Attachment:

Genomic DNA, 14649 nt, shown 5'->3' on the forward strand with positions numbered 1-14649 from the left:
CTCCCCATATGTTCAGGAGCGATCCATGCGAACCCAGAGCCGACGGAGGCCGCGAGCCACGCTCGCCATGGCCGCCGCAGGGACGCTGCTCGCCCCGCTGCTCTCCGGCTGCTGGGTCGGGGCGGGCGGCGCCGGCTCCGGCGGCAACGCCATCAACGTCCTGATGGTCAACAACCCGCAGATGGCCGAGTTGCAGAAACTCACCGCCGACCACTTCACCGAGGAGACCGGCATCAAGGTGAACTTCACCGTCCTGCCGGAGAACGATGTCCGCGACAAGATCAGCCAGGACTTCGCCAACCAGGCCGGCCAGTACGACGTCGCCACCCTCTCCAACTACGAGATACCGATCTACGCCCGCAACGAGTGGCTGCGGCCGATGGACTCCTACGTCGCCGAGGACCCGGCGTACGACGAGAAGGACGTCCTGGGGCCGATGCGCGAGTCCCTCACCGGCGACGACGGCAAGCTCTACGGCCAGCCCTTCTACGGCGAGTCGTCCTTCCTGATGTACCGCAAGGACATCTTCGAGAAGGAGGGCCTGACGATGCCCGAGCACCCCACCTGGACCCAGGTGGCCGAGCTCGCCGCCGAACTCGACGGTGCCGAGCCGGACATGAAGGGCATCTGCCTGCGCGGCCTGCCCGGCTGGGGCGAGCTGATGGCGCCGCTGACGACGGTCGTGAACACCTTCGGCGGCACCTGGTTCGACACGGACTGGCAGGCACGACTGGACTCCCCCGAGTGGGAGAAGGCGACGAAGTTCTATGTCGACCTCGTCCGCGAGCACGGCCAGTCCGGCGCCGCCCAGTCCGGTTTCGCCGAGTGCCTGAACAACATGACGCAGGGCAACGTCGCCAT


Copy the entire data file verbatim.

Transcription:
Genomic DNA, 14649 nt, shown 5'->3' on the forward strand with positions numbered 1-14649 from the left:
CTCCCCATATGTTCAGGAGCGATCCATGCGAACCCAGAGCCGACGGAGGCCGCGAGCCACGCTCGCCATGGCCGCCGCAGGGACGCTGCTCGCCCCGCTGCTCTCCGGCTGCTGGGTCGGGGCGGGCGGCGCCGGCTCCGGCGGCAACGCCATCAACGTCCTGATGGTCAACAACCCGCAGATGGCCGAGTTGCAGAAACTCACCGCCGACCACTTCACCGAGGAGACCGGCATCAAGGTGAACTTCACCGTCCTGCCGGAGAACGATGTCCGCGACAAGATCAGCCAGGACTTCGCCAACCAGGCCGGCCAGTACGACGTCGCCACCCTCTCCAACTACGAGATACCGATCTACGCCCGCAACGAGTGGCTGCGGCCGATGGACTCCTACGTCGCCGAGGACCCGGCGTACGACGAGAAGGACGTCCTGGGGCCGATGCGCGAGTCCCTCACCGGCGACGACGGCAAGCTCTACGGCCAGCCCTTCTACGGCGAGTCGTCCTTCCTGATGTACCGCAAGGACATCTTCGAGAAGGAGGGCCTGACGATGCCCGAGCACCCCACCTGGACCCAGGTGGCCGAGCTCGCCGCCGAACTCGACGGTGCCGAGCCGGACATGAAGGGCATCTGCCTGCGCGGCCTGCCCGGCTGGGGCGAGCTGATGGCGCCGCTGACGACGGTCGTGAACACCTTCGGCGGCACCTGGTTCGACACGGACTGGCAGGCACGACTGGACTCCCCCGAGTGGGAGAAGGCGACGAAGTTCTATGTCGACCTCGTCCGCGAGCACGGCCAGTCCGGCGCCGCCCAGTCCGGTTTCGCCGAGTGCCTGAACAACATGACGCAGGGCAACGTCGCCAT